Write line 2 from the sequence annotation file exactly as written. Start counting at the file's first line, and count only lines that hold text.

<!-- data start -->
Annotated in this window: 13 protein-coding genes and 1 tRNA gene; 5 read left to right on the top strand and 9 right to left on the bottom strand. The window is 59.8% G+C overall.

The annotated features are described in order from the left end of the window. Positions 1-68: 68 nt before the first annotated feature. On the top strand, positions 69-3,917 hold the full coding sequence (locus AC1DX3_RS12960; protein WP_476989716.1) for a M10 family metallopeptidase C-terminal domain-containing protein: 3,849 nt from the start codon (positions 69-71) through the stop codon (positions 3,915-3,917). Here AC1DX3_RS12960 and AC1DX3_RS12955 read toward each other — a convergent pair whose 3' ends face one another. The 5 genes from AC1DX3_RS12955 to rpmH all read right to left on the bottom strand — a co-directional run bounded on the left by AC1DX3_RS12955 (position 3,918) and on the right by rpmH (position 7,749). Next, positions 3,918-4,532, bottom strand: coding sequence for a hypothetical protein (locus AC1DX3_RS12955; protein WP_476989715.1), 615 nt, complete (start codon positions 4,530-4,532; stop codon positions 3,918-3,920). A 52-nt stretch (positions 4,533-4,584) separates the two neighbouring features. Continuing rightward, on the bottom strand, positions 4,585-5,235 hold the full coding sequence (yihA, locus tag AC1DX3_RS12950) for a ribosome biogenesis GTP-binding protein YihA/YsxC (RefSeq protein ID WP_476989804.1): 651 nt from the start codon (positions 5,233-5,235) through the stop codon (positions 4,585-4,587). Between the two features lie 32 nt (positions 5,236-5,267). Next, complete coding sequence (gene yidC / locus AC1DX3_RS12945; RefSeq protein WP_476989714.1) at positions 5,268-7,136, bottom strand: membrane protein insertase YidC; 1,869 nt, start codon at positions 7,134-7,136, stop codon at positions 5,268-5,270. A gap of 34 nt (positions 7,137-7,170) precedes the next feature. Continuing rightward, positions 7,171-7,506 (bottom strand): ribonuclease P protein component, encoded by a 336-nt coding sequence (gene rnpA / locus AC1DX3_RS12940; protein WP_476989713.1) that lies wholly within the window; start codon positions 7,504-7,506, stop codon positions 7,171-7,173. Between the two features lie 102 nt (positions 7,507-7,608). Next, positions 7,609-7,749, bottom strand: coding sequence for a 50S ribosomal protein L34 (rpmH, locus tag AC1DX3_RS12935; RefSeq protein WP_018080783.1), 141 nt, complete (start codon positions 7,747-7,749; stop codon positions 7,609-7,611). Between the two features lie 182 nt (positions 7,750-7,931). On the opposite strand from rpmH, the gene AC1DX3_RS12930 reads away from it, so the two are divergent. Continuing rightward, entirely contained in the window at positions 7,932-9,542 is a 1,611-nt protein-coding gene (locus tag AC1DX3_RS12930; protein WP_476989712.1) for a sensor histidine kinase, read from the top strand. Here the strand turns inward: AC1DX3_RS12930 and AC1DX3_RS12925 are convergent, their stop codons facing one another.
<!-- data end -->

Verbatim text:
The annotated features are described in order from the left end of the window. Positions 1-68: 68 nt before the first annotated feature. On the top strand, positions 69-3,917 hold the full coding sequence (locus AC1DX3_RS12960; protein WP_476989716.1) for a M10 family metallopeptidase C-terminal domain-containing protein: 3,849 nt from the start codon (positions 69-71) through the stop codon (positions 3,915-3,917). Here AC1DX3_RS12960 and AC1DX3_RS12955 read toward each other — a convergent pair whose 3' ends face one another. The 5 genes from AC1DX3_RS12955 to rpmH all read right to left on the bottom strand — a co-directional run bounded on the left by AC1DX3_RS12955 (position 3,918) and on the right by rpmH (position 7,749). Next, positions 3,918-4,532, bottom strand: coding sequence for a hypothetical protein (locus AC1DX3_RS12955; protein WP_476989715.1), 615 nt, complete (start codon positions 4,530-4,532; stop codon positions 3,918-3,920). A 52-nt stretch (positions 4,533-4,584) separates the two neighbouring features. Continuing rightward, on the bottom strand, positions 4,585-5,235 hold the full coding sequence (yihA, locus tag AC1DX3_RS12950) for a ribosome biogenesis GTP-binding protein YihA/YsxC (RefSeq protein ID WP_476989804.1): 651 nt from the start codon (positions 5,233-5,235) through the stop codon (positions 4,585-4,587). Between the two features lie 32 nt (positions 5,236-5,267). Next, complete coding sequence (gene yidC / locus AC1DX3_RS12945; RefSeq protein WP_476989714.1) at positions 5,268-7,136, bottom strand: membrane protein insertase YidC; 1,869 nt, start codon at positions 7,134-7,136, stop codon at positions 5,268-5,270. A gap of 34 nt (positions 7,137-7,170) precedes the next feature. Continuing rightward, positions 7,171-7,506 (bottom strand): ribonuclease P protein component, encoded by a 336-nt coding sequence (gene rnpA / locus AC1DX3_RS12940; protein WP_476989713.1) that lies wholly within the window; start codon positions 7,504-7,506, stop codon positions 7,171-7,173. Between the two features lie 102 nt (positions 7,507-7,608). Next, positions 7,609-7,749, bottom strand: coding sequence for a 50S ribosomal protein L34 (rpmH, locus tag AC1DX3_RS12935; RefSeq protein WP_018080783.1), 141 nt, complete (start codon positions 7,747-7,749; stop codon positions 7,609-7,611). Between the two features lie 182 nt (positions 7,750-7,931). On the opposite strand from rpmH, the gene AC1DX3_RS12930 reads away from it, so the two are divergent. Continuing rightward, entirely contained in the window at positions 7,932-9,542 is a 1,611-nt protein-coding gene (locus tag AC1DX3_RS12930; protein WP_476989712.1) for a sensor histidine kinase, read from the top strand. Here the strand turns inward: AC1DX3_RS12930 and AC1DX3_RS12925 are convergent, their stop codons facing one another.